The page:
Amorous slug, orange snake among finds on Borneo

 

 

 

 

 

 

 

 

 

 

 

 

 





A report by the global conservation group WWF on the discoveries also calls for protecting the threatened species and equatorial rain forest on Borneo, the South China Sea island that is the world’s third-largest and is shared by Malaysia, Indonesia and Brunei.

“The challenge is to ensure that these precious landscapes are still intact for future generations,” said the report.

The search for the new species was part of the Heart of Borneo project that started in February 2007 and is backed by the WWF and the three countries that share the island. The aim is to conserve 85,000 square miles  of rain forest that was described by Charles
Darwin as “one great luxuriant hothouse made by nature for herself.”

Explorers have been visiting Borneo for centuries, but vast tracts of its interior are yet to be biologically explored, said Adam Tomasek, leader of WWF’s Heart of Borneo project. “If this stretch of irreplaceable rain forest can be conserved for our children, the promise of more discoveries must be a tantalising one for the next generation of researchers to contemplate,” he said.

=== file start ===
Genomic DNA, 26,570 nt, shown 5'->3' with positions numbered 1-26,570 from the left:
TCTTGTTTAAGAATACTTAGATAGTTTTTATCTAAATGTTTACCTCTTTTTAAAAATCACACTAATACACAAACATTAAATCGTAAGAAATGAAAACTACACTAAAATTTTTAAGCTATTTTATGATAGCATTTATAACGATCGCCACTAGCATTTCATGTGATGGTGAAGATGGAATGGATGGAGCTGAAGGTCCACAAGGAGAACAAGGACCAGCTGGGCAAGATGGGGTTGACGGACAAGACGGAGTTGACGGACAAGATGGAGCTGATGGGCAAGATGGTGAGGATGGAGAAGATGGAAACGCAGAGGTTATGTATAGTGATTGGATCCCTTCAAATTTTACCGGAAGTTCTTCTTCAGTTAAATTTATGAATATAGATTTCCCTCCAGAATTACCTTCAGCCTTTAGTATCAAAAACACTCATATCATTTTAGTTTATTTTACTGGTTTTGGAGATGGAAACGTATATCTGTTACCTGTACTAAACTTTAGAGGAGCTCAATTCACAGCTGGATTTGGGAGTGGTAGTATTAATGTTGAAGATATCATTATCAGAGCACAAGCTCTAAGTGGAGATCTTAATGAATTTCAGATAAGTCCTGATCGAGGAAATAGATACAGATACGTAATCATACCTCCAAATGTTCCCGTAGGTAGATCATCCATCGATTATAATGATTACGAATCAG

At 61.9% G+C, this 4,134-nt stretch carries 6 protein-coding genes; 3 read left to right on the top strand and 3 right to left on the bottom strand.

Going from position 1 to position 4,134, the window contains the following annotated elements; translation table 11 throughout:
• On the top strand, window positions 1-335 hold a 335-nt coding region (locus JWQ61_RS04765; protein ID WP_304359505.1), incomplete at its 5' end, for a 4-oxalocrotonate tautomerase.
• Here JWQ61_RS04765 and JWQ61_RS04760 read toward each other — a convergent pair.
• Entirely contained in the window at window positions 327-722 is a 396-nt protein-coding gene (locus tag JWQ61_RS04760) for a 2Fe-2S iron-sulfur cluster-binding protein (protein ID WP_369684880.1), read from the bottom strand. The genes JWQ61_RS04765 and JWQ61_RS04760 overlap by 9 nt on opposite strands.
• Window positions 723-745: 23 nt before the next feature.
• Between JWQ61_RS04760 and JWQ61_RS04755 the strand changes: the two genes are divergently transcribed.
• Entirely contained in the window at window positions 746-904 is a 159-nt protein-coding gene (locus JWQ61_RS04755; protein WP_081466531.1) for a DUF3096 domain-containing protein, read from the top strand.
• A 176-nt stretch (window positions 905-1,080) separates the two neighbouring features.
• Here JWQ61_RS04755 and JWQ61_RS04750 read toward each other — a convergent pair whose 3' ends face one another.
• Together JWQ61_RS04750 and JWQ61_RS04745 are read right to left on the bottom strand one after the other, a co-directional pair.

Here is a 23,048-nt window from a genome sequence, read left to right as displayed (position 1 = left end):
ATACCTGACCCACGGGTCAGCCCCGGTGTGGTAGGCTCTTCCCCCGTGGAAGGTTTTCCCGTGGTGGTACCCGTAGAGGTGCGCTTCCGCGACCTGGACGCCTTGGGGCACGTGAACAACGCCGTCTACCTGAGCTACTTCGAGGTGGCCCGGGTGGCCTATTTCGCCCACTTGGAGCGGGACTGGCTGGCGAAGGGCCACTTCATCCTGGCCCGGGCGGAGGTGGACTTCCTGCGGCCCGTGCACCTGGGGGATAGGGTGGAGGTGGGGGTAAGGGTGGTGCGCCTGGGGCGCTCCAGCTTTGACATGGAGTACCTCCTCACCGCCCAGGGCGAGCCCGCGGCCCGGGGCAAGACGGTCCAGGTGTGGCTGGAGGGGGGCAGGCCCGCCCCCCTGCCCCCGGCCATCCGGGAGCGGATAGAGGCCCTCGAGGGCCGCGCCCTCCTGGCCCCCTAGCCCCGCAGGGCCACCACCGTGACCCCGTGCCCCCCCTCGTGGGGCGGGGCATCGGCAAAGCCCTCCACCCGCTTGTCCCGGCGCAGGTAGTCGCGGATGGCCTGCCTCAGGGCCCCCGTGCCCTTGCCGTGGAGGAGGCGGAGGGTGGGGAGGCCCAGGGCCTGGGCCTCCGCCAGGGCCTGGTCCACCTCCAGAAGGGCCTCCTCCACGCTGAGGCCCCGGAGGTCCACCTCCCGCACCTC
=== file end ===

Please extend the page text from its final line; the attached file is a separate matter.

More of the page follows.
The scientists’ discoveries include the world’s longest known stick insect at 56.7 centimeters, a flame-colored snake and a frog that flies and changes its skin and eye color. In total, 67 plants, 29 invertebrates, 17 fish, five frogs, three snakes and two lizards and a brand new species of bird were discovered, said the report.

Borneo has long been known as a hub for monster insects, including giant cockroaches about 4 inches (10 centimeters) long. The Heart of Borneo, the core island area the conservation effort targets, is home to ten species of primate, more than 350 birds, 150 reptiles and amphibians and a staggering 10,000 plants that are found nowhere else in the world, the report says.

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